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Volume 22, Number 1—January 2016

Factors Related to Fetal Death in Pregnant Women with Cholera, Haiti, 2011–2014

Erin Schillberg, Cono Ariti, Lindsay Bryson, Rodnie Delva-Senat, Debbie Price, Reynold GrandPierre, and Annick LengletComments to Author 
Author affiliations: Médecins Sans Frontières, Port-au-Prince, Haiti (E. Schillberg, L. Bryson, R. Delva-Senat); London School of Hygiene and Tropical Medicine, London, UK (C. Ariti); Médecins Sans Frontières, Amsterdam, the Netherlands (D. Price, A. Lenglet); Ministère de la Santé Publique et de la Population, Port-au-Prince (R. GrandPierre)

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We assessed risk factors for fetal death during cholera infection and effect of treatment changes on these deaths. Third trimester gestation, younger maternal age, severe dehydration, and vomiting were risk factors. Changes in treatment had limited effects on fetal death, highlighting the need for prevention and evidence-based treatment.

Cholera infections during pregnancy are associated with high rates of fetal death, especially when women are severely dehydrated (17). In Haiti in 2011, pregnant women with clinical signs of cholera who sought treatment from Médecins Sans Frontières (MSF) in Port-au-Prince were sent to a general cholera treatment center (CTC). In April 2012, MSF established a CTC to improve fetal outcomes in pregnant women by facilitating intensive follow-up for dehydration and rapid access to obstetric and neonatal services. In June 2013, a more aggressive rehydration protocol was implemented (Technical Appendix Table 1). To assess the effects of cholera infection, establishment of a specialized CTC, and the new rehydration protocol, we conducted a retrospective cohort analysis of pregnant women with suspected cholera admitted to MSF’s CTCs during September 1, 2011−December 31, 2014.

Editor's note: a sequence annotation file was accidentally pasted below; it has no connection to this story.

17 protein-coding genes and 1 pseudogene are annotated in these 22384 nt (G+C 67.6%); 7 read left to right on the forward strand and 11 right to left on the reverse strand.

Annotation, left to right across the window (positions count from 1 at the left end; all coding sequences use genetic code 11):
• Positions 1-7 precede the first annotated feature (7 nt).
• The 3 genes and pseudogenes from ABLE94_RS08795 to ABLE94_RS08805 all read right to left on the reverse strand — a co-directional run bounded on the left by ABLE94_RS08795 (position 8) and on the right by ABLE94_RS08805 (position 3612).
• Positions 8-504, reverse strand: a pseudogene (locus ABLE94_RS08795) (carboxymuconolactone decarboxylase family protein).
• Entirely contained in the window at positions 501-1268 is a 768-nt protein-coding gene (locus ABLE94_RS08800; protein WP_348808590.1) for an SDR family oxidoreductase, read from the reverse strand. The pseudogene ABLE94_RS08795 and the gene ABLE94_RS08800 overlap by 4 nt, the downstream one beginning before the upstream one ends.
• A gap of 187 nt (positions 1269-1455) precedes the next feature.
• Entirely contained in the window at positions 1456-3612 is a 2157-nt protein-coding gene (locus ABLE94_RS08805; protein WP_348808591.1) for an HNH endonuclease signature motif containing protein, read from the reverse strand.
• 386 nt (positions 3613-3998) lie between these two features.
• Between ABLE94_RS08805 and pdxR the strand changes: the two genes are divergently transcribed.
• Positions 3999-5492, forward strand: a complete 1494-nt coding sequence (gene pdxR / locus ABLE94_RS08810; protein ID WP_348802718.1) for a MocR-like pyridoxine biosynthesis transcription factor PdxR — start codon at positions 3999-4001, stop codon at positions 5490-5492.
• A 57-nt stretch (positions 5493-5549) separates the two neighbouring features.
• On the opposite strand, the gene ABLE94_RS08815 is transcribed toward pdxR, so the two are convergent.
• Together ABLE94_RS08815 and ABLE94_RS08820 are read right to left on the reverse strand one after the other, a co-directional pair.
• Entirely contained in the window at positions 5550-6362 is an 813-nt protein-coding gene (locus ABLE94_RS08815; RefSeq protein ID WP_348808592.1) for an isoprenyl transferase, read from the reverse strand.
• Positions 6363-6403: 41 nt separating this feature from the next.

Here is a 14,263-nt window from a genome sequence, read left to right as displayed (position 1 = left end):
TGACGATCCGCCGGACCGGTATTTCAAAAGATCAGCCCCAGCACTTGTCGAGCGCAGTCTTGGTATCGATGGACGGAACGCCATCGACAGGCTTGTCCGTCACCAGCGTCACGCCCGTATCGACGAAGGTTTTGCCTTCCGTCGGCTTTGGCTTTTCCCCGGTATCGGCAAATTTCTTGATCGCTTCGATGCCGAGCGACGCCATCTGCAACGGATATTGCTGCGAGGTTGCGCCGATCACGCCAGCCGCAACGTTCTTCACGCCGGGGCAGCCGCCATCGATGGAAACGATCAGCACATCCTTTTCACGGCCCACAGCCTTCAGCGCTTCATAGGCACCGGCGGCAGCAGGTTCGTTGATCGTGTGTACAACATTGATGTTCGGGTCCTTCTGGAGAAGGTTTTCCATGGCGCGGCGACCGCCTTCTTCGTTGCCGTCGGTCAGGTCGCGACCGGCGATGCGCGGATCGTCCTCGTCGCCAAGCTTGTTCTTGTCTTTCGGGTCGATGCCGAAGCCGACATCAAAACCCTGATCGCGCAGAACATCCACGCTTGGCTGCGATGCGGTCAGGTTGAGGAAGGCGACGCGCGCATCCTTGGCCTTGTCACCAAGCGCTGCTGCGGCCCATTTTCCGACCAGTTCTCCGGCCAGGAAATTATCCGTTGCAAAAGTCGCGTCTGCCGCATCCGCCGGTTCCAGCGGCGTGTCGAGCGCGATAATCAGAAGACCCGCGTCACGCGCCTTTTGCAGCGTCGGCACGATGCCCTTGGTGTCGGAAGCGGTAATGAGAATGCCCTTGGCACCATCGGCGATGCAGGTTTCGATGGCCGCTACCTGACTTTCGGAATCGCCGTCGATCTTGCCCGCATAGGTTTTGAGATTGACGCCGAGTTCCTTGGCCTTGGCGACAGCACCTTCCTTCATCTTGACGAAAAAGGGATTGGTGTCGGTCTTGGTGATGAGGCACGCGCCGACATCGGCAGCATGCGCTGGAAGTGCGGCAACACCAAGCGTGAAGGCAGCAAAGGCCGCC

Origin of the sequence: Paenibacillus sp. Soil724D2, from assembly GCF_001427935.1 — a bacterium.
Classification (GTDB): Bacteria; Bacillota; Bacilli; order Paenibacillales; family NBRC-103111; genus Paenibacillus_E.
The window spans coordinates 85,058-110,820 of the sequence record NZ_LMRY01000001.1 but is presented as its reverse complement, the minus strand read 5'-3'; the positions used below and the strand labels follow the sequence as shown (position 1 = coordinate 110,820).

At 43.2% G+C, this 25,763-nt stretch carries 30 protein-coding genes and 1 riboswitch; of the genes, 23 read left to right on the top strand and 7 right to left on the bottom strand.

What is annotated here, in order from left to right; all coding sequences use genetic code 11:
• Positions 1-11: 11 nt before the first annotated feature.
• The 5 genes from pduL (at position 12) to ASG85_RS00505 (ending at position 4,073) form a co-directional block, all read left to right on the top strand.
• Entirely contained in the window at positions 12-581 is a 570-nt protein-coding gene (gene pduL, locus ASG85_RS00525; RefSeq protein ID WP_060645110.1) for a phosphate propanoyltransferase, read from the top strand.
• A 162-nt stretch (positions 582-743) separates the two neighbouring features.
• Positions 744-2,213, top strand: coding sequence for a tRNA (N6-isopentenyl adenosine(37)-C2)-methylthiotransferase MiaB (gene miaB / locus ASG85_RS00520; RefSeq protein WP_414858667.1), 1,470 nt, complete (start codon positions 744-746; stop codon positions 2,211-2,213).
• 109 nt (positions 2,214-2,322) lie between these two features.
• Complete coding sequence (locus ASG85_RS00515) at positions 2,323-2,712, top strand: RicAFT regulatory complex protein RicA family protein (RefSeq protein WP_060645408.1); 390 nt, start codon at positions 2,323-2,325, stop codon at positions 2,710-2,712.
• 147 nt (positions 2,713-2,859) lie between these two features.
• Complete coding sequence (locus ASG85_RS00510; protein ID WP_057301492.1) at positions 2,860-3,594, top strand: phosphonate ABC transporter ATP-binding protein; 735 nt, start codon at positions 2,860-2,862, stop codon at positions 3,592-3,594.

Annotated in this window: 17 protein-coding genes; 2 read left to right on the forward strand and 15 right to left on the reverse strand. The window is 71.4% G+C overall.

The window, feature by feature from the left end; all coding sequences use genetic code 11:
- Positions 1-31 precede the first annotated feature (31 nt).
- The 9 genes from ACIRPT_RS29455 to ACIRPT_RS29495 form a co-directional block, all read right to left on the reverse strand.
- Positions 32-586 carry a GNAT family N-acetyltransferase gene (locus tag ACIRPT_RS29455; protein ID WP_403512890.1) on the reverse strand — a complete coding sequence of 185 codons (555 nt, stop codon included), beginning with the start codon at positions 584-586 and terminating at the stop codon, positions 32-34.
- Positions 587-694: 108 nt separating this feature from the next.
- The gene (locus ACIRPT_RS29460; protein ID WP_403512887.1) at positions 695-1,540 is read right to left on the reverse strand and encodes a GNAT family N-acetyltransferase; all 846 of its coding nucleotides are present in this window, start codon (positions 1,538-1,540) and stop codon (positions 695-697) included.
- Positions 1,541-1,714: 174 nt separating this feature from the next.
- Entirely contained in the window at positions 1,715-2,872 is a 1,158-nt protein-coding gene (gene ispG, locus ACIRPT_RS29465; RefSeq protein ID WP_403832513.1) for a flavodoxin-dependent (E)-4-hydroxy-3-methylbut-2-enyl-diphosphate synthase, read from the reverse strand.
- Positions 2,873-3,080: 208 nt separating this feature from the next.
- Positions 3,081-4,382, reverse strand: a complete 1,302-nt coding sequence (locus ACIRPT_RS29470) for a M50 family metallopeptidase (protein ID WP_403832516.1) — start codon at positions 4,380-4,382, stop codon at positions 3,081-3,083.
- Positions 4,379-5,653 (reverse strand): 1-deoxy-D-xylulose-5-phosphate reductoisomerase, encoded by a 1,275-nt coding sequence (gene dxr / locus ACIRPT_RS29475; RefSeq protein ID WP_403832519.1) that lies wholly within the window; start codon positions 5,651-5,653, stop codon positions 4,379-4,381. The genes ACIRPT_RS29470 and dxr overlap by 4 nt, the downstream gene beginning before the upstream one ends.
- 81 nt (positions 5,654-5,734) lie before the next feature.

The Study

This study was approved by the National Bioethical Committee of the Ministry of Public Health and Population of Haiti. A cholera case-patient was defined as someone who passed >3 liquid stools with or without vomiting or dehydration in the previous 24 hours or within 6 hours of seeking treatment. Women of childbearing age were asked whether they were pregnant. Urine dipstick tests were conducted in cases of uncertainty or early stages of pregnancy. Gestational age was determined by date of the woman’s last menstruation, uterine height, or ultrasound. Fetal status was assessed at admission and hourly by using fetal stethoscope or ultrasonic fetal Doppler. Women who had a miscarriage at home and were not bleeding at admission were not classified as pregnant. Dehydration status was determined according to World Health Organization categories (Technical Appendix Table 1) (8). We assigned women into 3 treatment groups (TGs) according to whether they were treated in the general or specialized CTC and whether they were given the original or new protocol (Technical Appendix Table 1).

We analyzed fetal outcome for all pregnant women by initial signs and symptoms, TG, and clinical evolution. Multiple logistic regression modeling was used for adjusted analyses. All analyses used Stata software version 12.0 (StataCorp LP, College Station, TX, USA).

During September 1, 2011−December 31, 2014, a total of 936 pregnant women were admitted. Thirty-six were excluded from analysis: 33 (0.35%) lacked fetal outcome data, and 3 (0.03%) died (1 each during second and third trimester; for 1, trimester was unknown). Of the remaining 900, mean age was 26.7 years (range 15–48, median 26 years); 168 (18.9%) were in their first trimester, 303 (34.2%) second trimester, and 416 (46.9%) third trimester. Trimester was unknown for 13. A total of 444 (49.3%) sought treatment within 24 hours of symptom development.